This is true in the physical world, also. If I cut you with a knife, it is your skin that carries the wound, and your body that bleeds. Even if it was an accident, and I wish it could be different, I cannot bleed for you, or carry the wound that is yours. You could cut me, but it’s not the same thing. Even if you cut me back, you still have to bleed from the wound that I inflicted on you. My pain does not ease your pain. This is exactly how things work emotionally and spiritually. There is no way to get the person who hurt you to bear the pain that they caused. Not even if they are willing.

So, when we refuse to forgive, we are trying to get something impossible from the other person. We are trying to get them to pay in a way that is simply impossible. We might inflict new wounds upon them, but that doesn’t help our hurt to feel better. And when we keep trying to get the impossible from someone, we are forever bound to them. The only way to end the cycle is to forgive. The only way to finally get healing is to forgive.

Sometimes, we get confused about how to forgive, and what it means. Forgiving someone is the opposite of saying “it’s OK.” No, the only reason to forgive someone is because they truly hurt you. By definition, no one deserves forgiveness. Forgiveness is releasing the “debt” incurred by someone who treated you in a way that is inexcusable. There is no justification for the way they hurt you – that’s why forgiveness is needed. So, to forgive is not at all to say “This didn’t matter,” or “No worries.” The first step in forgiving another is to recognize that they truly hurt you, and the way they treated you is not justified.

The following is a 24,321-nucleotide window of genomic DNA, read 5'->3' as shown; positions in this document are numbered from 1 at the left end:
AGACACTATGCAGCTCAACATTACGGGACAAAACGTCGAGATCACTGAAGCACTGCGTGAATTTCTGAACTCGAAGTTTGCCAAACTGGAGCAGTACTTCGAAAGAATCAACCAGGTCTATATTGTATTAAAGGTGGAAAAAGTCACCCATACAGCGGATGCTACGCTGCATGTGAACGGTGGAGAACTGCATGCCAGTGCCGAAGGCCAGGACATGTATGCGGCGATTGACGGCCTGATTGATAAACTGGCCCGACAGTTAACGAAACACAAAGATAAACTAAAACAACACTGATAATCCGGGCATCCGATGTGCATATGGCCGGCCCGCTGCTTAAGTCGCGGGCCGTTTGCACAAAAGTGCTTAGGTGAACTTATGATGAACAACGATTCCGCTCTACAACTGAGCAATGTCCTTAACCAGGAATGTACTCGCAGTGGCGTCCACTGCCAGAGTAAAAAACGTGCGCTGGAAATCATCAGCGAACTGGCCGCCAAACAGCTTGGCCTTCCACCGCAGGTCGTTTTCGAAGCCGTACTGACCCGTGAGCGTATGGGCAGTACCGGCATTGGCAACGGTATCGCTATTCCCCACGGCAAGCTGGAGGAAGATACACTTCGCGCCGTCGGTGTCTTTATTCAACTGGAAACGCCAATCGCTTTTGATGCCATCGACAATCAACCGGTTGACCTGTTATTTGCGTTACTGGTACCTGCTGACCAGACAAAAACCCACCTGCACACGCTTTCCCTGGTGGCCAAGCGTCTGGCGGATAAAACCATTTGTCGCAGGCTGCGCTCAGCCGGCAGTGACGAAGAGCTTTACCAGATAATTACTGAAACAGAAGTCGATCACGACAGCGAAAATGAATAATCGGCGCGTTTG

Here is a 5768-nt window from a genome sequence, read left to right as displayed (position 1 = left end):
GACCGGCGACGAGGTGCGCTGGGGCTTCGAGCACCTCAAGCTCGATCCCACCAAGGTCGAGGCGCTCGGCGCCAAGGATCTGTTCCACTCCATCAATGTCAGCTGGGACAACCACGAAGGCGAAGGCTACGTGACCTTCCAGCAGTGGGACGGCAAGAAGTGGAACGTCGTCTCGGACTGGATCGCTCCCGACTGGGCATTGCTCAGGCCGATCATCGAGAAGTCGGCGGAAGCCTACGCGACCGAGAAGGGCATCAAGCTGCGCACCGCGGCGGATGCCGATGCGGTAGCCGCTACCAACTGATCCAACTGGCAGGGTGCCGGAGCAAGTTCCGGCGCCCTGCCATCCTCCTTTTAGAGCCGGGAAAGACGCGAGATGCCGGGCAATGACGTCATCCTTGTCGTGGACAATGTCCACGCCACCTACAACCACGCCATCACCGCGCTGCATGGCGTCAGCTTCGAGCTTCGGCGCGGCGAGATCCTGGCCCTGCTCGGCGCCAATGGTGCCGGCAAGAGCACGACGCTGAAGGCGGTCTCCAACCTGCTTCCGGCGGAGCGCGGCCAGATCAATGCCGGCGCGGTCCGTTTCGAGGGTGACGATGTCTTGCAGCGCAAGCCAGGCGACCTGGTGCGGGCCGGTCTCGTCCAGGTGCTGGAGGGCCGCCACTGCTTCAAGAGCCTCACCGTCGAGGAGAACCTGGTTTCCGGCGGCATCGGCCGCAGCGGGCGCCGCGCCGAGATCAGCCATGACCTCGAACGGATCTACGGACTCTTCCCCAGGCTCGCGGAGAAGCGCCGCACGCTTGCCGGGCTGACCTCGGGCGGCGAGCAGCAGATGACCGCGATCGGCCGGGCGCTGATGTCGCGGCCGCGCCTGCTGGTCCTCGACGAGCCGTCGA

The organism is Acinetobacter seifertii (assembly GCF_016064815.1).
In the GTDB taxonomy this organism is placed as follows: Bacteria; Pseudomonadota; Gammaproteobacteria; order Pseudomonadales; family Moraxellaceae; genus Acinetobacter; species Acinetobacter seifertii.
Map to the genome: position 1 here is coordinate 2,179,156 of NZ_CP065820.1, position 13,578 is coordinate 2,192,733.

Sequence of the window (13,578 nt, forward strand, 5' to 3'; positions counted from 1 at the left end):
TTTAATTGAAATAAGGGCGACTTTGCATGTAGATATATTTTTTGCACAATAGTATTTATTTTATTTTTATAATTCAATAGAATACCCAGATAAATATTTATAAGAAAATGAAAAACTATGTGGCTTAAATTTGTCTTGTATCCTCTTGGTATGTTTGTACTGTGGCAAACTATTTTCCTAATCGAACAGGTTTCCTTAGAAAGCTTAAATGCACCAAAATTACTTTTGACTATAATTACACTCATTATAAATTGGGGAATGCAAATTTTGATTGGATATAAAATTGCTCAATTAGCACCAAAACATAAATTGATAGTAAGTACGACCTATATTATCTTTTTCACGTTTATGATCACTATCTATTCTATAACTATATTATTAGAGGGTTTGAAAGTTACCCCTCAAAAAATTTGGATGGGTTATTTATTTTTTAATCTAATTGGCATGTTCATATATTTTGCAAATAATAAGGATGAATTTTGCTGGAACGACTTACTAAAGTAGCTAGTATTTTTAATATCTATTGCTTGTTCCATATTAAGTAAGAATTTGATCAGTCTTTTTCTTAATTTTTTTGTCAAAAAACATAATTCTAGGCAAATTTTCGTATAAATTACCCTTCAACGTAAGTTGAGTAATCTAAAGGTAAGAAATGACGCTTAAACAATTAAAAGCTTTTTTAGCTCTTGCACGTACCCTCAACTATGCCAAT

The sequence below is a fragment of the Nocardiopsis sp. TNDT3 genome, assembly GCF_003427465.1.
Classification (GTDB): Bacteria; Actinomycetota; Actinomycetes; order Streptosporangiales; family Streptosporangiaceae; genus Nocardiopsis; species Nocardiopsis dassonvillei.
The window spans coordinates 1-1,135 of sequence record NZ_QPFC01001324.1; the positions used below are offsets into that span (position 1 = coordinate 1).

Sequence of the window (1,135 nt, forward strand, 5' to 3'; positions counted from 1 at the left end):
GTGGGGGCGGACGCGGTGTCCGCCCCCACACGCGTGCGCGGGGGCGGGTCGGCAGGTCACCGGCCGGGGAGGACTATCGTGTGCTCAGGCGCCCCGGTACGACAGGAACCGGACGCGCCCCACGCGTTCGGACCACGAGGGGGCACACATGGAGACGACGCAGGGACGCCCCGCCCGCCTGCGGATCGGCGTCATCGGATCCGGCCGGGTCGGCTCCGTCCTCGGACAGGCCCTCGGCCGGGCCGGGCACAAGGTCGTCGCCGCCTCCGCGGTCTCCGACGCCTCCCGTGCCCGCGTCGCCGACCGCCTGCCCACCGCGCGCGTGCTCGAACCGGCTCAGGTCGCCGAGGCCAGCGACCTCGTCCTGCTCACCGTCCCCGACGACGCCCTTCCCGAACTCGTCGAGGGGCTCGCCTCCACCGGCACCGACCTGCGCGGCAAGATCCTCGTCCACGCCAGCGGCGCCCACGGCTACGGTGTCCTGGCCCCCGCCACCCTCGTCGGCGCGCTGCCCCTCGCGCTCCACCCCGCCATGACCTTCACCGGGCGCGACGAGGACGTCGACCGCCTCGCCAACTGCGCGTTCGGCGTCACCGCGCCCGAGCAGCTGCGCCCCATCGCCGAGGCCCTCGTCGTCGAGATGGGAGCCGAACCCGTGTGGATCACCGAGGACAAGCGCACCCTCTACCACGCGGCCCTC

The next step is to release them from the “debt” they incurred by treating you badly. When you cut me down in front of other people, it creates an “emotional cost.” Suddenly, I have to deal with all sorts of negative feelings about myself, and about you. I have to deal with the fact that other people might now look at me differently than they did before. These are emotional and relational burdens that you just dumped on me by your cruel words.

If I don’t forgive, then I will treat you in a certain way, think about you in a certain way, in order to try and get you to “pay” for what you did to me. As we have already learned, however, that simply can’t be done. You cannot pay the cost of your hurt, not even if you wanted to. Again, as we have already said, trying to get you to pay will only create a negative bond between you and me. When we don’t forgive, we are always trying to get something out of the person who hurt us, some sort of payment for what they did to us. Our unforgiveness keep us tied to them. The only way to be separate from them is forgive, to release them from the emotional debt they incurred with us when they hurt us. Sometimes people say that you must forgive someone for your sake, not theirs. This is part of why that is true.

Deep feelings about forgiveness are not necessary. Forgiveness is, first and foremost, an act of will. That act can be immensely powerful, even if no emotions accompany it. When I was in my twenties, I found myself battling with a certain sin. Whenever I was tempted, I failed. I went to a counselor, and we discovered that I had not forgiven a certain person from my childhood. I did not even have strong feelings about what this person did to me. The counselor walked me through forgiving that person, and I had hardly any feelings at all as I determined to forgive the person, and release them from all emotional “debt” they had incurred. When it was over, however, I found that the sin I was battling with had lost its power. Now, I was still tempted, but I was able to easily overcome the temptation. That is the power of forgiveness.